The National Park System consists of several different kinds of entities, parks being the biggest in size and number, of course. But there are also national seashores, national lakeshores, national monuments, battlefields, military parks, historical parks, historic sites, recreation areas, scenic rivers and trails, the White House, and even national memorials, the latter often tiny in comparison to the huge parks, largest of which is the Wrangell-St. Elias National Park & Preserve in Alaska, with 13.2 million acres. (The smallest is Thaddeus Kosciuszko National Memorial in Pennsylvania, with 0.02 acres.) There are 392 areas, covering more than 84 million acres, in every state (except Delaware), as well as in the District of Columbia, American Samoa, Guam, Puerto Rico, and the Virgin Islands. There are about 20,000 employees, and the number of visitors in 2009 was 285,579,941, nearly the size of the entire population of the United States.

One such memorial is the John Ericsson National Memorial, right in the heart of the nation's capital, near the Lincoln Memorial.

So who was John Ericsson? A Swedish-born inventor, he revolutionized several facets of technology, they say. He is best known for his work during the Civil War when he transformed naval warfare by designing the iron-plated USS Monitor, which memorably fought the Confederate ironclad, the CSS Virginia (originally the scuttled USS Merrimack), thus ensuring the success of the Union's blockade of Confederate ports. He also developed the screw propeller, among many other inventions which helped to modernize naval warfare.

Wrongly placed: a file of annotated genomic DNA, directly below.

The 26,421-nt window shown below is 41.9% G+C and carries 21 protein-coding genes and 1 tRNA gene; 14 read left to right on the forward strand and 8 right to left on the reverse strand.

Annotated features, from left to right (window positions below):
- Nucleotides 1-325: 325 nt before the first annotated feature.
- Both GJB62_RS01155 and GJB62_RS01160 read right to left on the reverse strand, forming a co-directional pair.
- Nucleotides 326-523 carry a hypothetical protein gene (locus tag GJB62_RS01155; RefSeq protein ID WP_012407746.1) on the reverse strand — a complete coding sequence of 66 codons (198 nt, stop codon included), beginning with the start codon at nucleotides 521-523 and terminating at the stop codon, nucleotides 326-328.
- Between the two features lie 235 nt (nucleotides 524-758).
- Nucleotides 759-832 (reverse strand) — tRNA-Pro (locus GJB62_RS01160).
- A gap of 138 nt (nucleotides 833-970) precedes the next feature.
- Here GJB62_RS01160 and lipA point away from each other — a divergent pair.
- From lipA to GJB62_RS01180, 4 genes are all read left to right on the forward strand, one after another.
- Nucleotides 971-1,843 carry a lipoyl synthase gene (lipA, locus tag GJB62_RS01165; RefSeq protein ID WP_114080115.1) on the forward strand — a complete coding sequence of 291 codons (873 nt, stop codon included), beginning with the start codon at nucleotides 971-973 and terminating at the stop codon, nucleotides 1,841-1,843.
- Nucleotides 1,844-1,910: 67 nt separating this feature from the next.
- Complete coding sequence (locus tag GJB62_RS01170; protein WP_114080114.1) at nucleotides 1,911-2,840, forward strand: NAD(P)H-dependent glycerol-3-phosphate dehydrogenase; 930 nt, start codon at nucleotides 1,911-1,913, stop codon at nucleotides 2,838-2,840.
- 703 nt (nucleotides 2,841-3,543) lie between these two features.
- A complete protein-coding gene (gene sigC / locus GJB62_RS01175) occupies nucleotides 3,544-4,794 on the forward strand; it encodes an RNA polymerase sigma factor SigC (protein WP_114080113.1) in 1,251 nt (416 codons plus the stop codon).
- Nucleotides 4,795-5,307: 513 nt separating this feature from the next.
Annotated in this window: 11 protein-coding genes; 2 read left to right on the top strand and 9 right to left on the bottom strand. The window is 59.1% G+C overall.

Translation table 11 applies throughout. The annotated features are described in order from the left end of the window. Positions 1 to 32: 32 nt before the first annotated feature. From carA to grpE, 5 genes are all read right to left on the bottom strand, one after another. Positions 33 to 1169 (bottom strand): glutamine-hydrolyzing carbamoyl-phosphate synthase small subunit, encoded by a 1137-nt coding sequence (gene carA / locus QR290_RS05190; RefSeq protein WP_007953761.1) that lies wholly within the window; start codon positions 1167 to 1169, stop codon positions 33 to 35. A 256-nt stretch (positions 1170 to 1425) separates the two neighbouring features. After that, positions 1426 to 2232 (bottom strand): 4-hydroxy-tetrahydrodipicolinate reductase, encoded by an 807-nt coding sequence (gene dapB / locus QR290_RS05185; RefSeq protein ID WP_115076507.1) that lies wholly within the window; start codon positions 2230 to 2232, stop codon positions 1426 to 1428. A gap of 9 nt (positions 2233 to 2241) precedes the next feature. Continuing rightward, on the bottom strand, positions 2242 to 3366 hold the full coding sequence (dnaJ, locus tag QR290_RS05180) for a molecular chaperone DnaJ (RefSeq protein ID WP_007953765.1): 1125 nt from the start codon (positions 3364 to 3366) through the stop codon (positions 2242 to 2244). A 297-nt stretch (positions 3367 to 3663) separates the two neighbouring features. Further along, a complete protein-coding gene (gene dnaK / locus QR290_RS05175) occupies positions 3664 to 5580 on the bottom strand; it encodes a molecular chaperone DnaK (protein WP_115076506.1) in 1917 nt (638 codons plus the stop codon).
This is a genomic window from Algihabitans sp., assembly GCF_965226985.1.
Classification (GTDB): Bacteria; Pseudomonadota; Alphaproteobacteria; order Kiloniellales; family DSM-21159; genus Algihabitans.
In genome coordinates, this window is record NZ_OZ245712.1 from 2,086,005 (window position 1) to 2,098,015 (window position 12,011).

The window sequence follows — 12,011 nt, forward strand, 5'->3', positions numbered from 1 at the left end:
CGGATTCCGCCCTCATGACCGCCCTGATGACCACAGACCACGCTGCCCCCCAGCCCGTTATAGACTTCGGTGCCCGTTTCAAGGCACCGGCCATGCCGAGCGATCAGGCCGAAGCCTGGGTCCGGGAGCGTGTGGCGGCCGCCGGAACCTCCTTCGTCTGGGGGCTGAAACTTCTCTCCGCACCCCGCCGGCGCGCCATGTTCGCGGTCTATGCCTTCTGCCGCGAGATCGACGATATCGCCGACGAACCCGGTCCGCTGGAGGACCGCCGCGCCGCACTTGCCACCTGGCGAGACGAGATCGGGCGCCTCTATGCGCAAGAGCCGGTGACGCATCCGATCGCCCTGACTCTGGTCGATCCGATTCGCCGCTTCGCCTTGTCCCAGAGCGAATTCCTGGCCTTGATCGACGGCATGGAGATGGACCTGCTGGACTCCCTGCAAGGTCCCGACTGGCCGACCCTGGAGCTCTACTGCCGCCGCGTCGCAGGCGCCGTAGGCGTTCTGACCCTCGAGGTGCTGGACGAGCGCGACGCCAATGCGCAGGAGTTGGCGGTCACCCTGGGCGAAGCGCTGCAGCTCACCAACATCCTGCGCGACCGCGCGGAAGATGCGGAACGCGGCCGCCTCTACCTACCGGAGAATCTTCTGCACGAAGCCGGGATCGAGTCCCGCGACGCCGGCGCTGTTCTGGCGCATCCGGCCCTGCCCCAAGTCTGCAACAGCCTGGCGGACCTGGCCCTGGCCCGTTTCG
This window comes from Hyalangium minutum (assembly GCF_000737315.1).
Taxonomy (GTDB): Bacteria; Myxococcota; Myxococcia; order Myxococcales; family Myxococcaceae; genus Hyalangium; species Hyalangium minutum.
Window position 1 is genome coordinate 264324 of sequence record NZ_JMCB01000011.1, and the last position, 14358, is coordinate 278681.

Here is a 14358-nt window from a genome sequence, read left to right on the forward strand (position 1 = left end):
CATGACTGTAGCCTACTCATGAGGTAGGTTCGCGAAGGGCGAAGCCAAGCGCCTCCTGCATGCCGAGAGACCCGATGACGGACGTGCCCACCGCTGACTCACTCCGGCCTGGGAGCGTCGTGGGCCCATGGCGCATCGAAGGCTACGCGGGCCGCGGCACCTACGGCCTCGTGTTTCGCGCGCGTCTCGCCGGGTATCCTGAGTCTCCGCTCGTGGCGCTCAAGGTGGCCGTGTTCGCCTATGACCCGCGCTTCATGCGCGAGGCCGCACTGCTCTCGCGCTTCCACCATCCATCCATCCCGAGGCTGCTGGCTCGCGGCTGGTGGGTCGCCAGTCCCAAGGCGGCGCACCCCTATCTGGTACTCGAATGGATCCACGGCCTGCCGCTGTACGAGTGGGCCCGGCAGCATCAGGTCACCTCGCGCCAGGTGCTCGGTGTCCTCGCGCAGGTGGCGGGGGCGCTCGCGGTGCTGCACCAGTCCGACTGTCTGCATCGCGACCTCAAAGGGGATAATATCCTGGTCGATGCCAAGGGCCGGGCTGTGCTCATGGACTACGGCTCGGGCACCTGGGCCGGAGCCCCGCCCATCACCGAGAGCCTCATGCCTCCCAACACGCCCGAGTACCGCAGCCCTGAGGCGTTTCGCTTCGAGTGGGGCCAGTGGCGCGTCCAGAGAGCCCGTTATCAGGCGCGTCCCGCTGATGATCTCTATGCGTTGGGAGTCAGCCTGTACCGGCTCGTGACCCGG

The memorial is sited in West Potomac Park, near the place where Independence Avenue, 23rd Street and Ohio Drive meet, just to the south of the Lincoln Memorial and alongside the Potomac River.


You guide yourself here, using the interpretive wayside panel just outside. If you need more information, you could call a ranger at the number listed below under Contacts. There are also rangers at the nearby Vietnam, Korean, and Lincoln memorials, just to the north across Independence Avenue.

The memorial, sculpted by James Earle Fraser in the 1920s, consists of an allegorical grouping on a base resembling the compass. There are three figures standing back to back around the Norse Tree of Life, acknowledging Ericsson's Scandinavian heritage. One figure is that of a Viking warrior, another an ironworker representing labor, the third a female figure representing vision. The sculpture's model was unveiled in 1926 in the presence of President Coolidge and Crown Prince Gustav Adolf of Sweden. The final granite version was finished the next year.

An amusing fact about the memorial's site along the Potomac: Long before the memorial was contemplated or Ericsson had begun his career, John Quincy Adams used to swim here early nearly every morning. An enterprising journalist named Anne Royall, who had been refused requests for an interview, came down one morning and sat on the president's clothing, refusing to leave until he had granted her an interview. He stood in the water, she made notes sitting on his clothes, and when it was over, she left, he came out of the water and got dressed. It was the first interview ever granted by a president to a female reporter.


There's no fee to see the memorial, and it is open 24/7.


There are no park rangers here, but you can find them at such nearby spots at the memorials to Lincoln, the Korean War Veterans, or Vietnam Veterans.


The official website of the John Ericsson National Memorial is The monument is part of the National Mall & Memorial Parks system, tel. 202/426-6841.